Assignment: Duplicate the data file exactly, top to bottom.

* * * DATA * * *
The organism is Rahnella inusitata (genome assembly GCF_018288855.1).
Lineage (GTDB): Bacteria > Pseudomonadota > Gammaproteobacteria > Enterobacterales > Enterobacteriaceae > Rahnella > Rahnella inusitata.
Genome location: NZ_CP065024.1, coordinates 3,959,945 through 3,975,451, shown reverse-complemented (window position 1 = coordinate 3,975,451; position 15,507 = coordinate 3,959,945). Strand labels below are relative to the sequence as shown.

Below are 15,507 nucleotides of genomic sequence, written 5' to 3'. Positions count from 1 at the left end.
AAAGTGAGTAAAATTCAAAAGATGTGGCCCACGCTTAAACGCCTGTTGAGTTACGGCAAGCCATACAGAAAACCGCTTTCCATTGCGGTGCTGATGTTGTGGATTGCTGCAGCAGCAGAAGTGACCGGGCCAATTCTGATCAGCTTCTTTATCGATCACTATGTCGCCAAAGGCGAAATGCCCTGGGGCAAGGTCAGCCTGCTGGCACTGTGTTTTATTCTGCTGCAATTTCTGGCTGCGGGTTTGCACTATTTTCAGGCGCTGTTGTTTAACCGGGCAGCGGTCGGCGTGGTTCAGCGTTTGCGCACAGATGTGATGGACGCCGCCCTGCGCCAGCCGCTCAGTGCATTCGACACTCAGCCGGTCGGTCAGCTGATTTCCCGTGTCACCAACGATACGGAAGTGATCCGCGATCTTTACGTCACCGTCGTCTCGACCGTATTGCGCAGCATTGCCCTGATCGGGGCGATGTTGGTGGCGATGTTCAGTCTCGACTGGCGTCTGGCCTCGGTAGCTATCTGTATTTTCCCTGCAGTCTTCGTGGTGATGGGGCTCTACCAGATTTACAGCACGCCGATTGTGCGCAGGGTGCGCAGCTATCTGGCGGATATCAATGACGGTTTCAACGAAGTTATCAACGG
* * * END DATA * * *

The organism is Rahnella inusitata (genome assembly GCF_018288855.1).
Lineage (GTDB): Bacteria > Pseudomonadota > Gammaproteobacteria > Enterobacterales > Enterobacteriaceae > Rahnella > Rahnella inusitata.
Genome location: NZ_CP065024.1, coordinates 3,959,945 through 3,975,451, shown reverse-complemented (window position 1 = coordinate 3,975,451; position 15,507 = coordinate 3,959,945). Strand labels below are relative to the sequence as shown.

Below are 15,507 nucleotides of genomic sequence, written 5' to 3'. Positions count from 1 at the left end.
AAAGTGAGTAAAATTCAAAAGATGTGGCCCACGCTTAAACGCCTGTTGAGTTACGGCAAGCCATACAGAAAACCGCTTTCCATTGCGGTGCTGATGTTGTGGATTGCTGCAGCAGCAGAAGTGACCGGGCCAATTCTGATCAGCTTCTTTATCGATCACTATGTCGCCAAAGGCGAAATGCCCTGGGGCAAGGTCAGCCTGCTGGCACTGTGTTTTATTCTGCTGCAATTTCTGGCTGCGGGTTTGCACTATTTTCAGGCGCTGTTGTTTAACCGGGCAGCGGTCGGCGTGGTTCAGCGTTTGCGCACAGATGTGATGGACGCCGCCCTGCGCCAGCCGCTCAGTGCATTCGACACTCAGCCGGTCGGTCAGCTGATTTCCCGTGTCACCAACGATACGGAAGTGATCCGCGATCTTTACGTCACCGTCGTCTCGACCGTATTGCGCAGCATTGCCCTGATCGGGGCGATGTTGGTGGCGATGTTCAGTCTCGACTGGCGTCTGGCCTCGGTAGCTATCTGTATTTTCCCTGCAGTCTTCGTGGTGATGGGGCTCTACCAGATTTACAGCACGCCGATTGTGCGCAGGGTGCGCAGCTATCTGGCGGATATCAATGACGGTTTCAACGAAGTTATCAACGG